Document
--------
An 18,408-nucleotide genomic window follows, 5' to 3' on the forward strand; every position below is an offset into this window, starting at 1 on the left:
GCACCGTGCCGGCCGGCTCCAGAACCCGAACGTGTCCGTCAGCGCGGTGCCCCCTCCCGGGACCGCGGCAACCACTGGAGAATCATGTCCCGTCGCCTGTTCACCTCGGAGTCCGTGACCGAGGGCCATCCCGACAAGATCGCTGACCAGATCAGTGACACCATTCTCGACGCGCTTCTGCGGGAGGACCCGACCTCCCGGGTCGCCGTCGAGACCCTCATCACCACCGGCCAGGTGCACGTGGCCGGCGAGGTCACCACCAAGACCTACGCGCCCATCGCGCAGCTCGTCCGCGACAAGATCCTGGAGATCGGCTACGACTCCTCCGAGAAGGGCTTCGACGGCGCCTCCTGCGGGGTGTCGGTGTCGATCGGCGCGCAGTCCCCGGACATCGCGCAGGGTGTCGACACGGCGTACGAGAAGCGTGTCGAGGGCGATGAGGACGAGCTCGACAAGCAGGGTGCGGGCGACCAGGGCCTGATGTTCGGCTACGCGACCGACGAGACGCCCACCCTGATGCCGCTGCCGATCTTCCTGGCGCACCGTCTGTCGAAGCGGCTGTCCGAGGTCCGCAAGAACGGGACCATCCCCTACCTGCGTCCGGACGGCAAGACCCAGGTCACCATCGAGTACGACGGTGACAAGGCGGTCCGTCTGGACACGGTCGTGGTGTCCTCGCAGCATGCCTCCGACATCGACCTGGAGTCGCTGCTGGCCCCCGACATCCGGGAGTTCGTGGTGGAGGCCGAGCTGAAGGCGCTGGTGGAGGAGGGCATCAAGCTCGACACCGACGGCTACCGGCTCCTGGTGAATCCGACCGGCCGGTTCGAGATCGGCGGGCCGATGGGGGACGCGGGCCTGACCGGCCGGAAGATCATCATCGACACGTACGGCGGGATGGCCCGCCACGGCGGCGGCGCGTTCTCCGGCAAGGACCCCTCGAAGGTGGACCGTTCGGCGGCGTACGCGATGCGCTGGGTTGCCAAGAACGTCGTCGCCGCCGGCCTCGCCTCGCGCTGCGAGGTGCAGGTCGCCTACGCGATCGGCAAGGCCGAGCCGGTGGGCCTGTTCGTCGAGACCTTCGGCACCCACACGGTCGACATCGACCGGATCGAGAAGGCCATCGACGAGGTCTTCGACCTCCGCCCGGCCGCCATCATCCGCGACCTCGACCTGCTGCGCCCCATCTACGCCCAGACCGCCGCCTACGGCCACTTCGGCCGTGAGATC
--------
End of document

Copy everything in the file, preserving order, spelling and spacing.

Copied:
An 18,408-nucleotide genomic window follows, 5' to 3' on the forward strand; every position below is an offset into this window, starting at 1 on the left:
GCACCGTGCCGGCCGGCTCCAGAACCCGAACGTGTCCGTCAGCGCGGTGCCCCCTCCCGGGACCGCGGCAACCACTGGAGAATCATGTCCCGTCGCCTGTTCACCTCGGAGTCCGTGACCGAGGGCCATCCCGACAAGATCGCTGACCAGATCAGTGACACCATTCTCGACGCGCTTCTGCGGGAGGACCCGACCTCCCGGGTCGCCGTCGAGACCCTCATCACCACCGGCCAGGTGCACGTGGCCGGCGAGGTCACCACCAAGACCTACGCGCCCATCGCGCAGCTCGTCCGCGACAAGATCCTGGAGATCGGCTACGACTCCTCCGAGAAGGGCTTCGACGGCGCCTCCTGCGGGGTGTCGGTGTCGATCGGCGCGCAGTCCCCGGACATCGCGCAGGGTGTCGACACGGCGTACGAGAAGCGTGTCGAGGGCGATGAGGACGAGCTCGACAAGCAGGGTGCGGGCGACCAGGGCCTGATGTTCGGCTACGCGACCGACGAGACGCCCACCCTGATGCCGCTGCCGATCTTCCTGGCGCACCGTCTGTCGAAGCGGCTGTCCGAGGTCCGCAAGAACGGGACCATCCCCTACCTGCGTCCGGACGGCAAGACCCAGGTCACCATCGAGTACGACGGTGACAAGGCGGTCCGTCTGGACACGGTCGTGGTGTCCTCGCAGCATGCCTCCGACATCGACCTGGAGTCGCTGCTGGCCCCCGACATCCGGGAGTTCGTGGTGGAGGCCGAGCTGAAGGCGCTGGTGGAGGAGGGCATCAAGCTCGACACCGACGGCTACCGGCTCCTGGTGAATCCGACCGGCCGGTTCGAGATCGGCGGGCCGATGGGGGACGCGGGCCTGACCGGCCGGAAGATCATCATCGACACGTACGGCGGGATGGCCCGCCACGGCGGCGGCGCGTTCTCCGGCAAGGACCCCTCGAAGGTGGACCGTTCGGCGGCGTACGCGATGCGCTGGGTTGCCAAGAACGTCGTCGCCGCCGGCCTCGCCTCGCGCTGCGAGGTGCAGGTCGCCTACGCGATCGGCAAGGCCGAGCCGGTGGGCCTGTTCGTCGAGACCTTCGGCACCCACACGGTCGACATCGACCGGATCGAGAAGGCCATCGACGAGGTCTTCGACCTCCGCCCGGCCGCCATCATCCGCGACCTCGACCTGCTGCGCCCCATCTACGCCCAGACCGCCGCCTACGGCCACTTCGGCCGTGAGATC